16.16.1: Refer to the results of Example 16.2 given in Table 16.1. a Which o...
 16.16.2: Define each of the following: a Prior distribution for a parameter ...
 16.16.3: Applet Exercise The applet Binomial Revision can be used to explore...
 16.16.4: Applet Exercise Scroll down to the section Applet with Controls on ...
 16.16.5: Repeat the directions in Exercise 16.4, using a beta prior with = 1...
 16.16.6: Suppose that Y is a binomial random variable based on n trials and ...
 16.16.7: In Section 16.1 and Exercise 16.6, we considered an example where t...
 16.16.8: Refer to Exercise 16.6. If Y is a binomial random variable based on...
 16.16.9: Suppose that we conduct independent Bernoulli trials and record Y ,...
 16.16.11: Let Y1, Y2,..., Yn denote a random sample from a Poissondistribute...
 16.16.12: Let Y1, Y2,..., Yn denote a random sample from a normal population ...
 16.16.13: Applet Exercise Activate the applet Binomial Revision and scroll do...
 16.16.14: Applet Exercise Refer to Exercise 16.13. Select a value for the tru...
 16.16.15: Applet Exercise In Exercise 16.7, we reconsidered our introductory ...
 16.16.16: Applet Exercise Repeat the instructions for Exercise 16.15, assumin...
 16.16.17: Applet Exercise In Exercise 16.9, we used a beta prior with paramet...
 16.16.18: Applet Exercise In Exercise 16.10, we found the posterior density f...
 16.16.19: Applet Exercise In Exercise 16.11, we found the posterior density f...
 16.16.21: Applet Exercise In Exercise 16.15, we determined that the posterior...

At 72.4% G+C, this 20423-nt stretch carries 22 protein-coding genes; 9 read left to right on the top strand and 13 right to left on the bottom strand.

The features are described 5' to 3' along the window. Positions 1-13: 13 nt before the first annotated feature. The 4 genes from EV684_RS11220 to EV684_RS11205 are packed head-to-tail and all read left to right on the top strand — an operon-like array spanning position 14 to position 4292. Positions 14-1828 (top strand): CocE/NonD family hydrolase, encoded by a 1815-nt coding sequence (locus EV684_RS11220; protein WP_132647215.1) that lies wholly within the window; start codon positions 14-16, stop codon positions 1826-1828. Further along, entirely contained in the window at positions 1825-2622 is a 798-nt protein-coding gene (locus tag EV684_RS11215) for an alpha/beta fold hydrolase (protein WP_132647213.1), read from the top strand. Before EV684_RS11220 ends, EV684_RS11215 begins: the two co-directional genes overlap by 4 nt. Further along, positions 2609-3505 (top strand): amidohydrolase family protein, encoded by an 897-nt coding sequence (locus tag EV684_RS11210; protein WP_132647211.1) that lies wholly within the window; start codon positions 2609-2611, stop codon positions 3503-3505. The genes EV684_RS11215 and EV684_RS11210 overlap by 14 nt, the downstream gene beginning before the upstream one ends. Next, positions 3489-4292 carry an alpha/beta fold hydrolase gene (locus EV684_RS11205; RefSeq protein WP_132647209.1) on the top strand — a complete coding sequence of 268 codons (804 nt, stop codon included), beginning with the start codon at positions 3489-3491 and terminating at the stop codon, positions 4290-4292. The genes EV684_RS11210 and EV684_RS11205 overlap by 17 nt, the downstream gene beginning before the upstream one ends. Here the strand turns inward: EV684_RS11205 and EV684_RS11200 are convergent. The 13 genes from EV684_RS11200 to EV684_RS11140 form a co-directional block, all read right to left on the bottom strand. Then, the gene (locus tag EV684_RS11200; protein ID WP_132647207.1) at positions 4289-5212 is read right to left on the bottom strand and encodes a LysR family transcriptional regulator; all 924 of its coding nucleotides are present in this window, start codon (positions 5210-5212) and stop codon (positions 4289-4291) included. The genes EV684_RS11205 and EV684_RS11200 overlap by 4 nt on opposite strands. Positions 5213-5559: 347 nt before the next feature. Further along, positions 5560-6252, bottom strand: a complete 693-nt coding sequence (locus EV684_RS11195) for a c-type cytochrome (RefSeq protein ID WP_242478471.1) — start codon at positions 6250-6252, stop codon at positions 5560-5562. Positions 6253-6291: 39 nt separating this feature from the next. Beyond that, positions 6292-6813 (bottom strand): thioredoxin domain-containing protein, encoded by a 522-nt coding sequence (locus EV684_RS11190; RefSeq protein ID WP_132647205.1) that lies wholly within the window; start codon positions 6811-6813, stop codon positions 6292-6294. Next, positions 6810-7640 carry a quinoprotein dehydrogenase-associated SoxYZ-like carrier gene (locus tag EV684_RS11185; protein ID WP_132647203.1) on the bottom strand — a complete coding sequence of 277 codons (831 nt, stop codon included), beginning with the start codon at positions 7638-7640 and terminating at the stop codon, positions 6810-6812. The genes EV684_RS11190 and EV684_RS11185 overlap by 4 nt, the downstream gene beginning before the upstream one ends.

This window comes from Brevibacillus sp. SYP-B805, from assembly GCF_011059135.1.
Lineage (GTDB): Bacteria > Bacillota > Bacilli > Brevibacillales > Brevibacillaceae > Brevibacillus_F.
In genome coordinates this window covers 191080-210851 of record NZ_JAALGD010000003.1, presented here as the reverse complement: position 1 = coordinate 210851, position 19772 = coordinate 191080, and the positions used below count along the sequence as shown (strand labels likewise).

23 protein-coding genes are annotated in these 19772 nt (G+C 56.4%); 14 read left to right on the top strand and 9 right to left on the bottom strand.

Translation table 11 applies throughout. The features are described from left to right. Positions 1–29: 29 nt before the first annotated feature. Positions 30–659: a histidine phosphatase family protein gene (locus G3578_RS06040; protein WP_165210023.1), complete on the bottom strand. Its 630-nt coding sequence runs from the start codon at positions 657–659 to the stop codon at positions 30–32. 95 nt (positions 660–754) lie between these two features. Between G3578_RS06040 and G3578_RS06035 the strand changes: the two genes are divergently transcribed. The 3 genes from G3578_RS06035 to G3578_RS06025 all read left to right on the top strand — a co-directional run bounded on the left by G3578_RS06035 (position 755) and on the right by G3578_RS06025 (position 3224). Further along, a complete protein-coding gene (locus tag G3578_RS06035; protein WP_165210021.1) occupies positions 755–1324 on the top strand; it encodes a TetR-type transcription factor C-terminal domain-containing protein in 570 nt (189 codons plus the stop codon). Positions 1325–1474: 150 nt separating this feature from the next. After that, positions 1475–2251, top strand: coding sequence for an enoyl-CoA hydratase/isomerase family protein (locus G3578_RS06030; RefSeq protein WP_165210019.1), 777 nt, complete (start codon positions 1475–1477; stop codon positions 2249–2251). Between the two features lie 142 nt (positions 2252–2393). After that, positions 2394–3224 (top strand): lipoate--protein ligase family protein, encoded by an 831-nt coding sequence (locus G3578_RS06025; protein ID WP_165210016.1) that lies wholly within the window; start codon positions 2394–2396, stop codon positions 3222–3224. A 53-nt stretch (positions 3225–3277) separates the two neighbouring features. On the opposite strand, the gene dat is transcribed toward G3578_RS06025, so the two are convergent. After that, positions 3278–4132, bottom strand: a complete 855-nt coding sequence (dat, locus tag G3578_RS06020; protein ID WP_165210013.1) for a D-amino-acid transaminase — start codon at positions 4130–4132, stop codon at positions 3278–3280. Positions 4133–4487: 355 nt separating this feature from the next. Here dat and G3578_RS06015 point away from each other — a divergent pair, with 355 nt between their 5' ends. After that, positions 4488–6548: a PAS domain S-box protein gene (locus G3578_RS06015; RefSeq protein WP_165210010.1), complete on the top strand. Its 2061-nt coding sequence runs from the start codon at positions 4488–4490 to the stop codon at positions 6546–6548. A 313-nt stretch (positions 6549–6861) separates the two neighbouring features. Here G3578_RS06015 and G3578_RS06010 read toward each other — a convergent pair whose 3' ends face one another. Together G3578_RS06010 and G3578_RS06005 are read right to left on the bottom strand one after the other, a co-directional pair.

16.16.22: Applet Exercise Exercise 16.16 used different prior parameters but ...
 16.16.23: Applet Exercise In Exercise 16.17, we obtained a beta posterior wit...
 16.16.24: Applet Exercise In Exercise 16.18, we found the posterior density f...
 16.16.25: Applet Exercise In Exercise 16.19, we found the posterior density f...
 16.16.26: Applet Exercise In Exercise 16.20, we determined the posterior of v...
Solutions for Chapter 16: Introduction to Bayesian Methods for Inference
Full solutions for Mathematical Statistics with Applications  7th Edition
ISBN: 9780495110811
Solutions for Chapter 16: Introduction to Bayesian Methods for Inference
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`error (or `risk)
In hypothesis testing, an error incurred by rejecting a null hypothesis when it is actually true (also called a type I error).

aerror (or arisk)
In hypothesis testing, an error incurred by failing to reject a null hypothesis when it is actually false (also called a type II error).

Addition rule
A formula used to determine the probability of the union of two (or more) events from the probabilities of the events and their intersection(s).

All possible (subsets) regressions
A method of variable selection in regression that examines all possible subsets of the candidate regressor variables. Eficient computer algorithms have been developed for implementing all possible regressions

Asymptotic relative eficiency (ARE)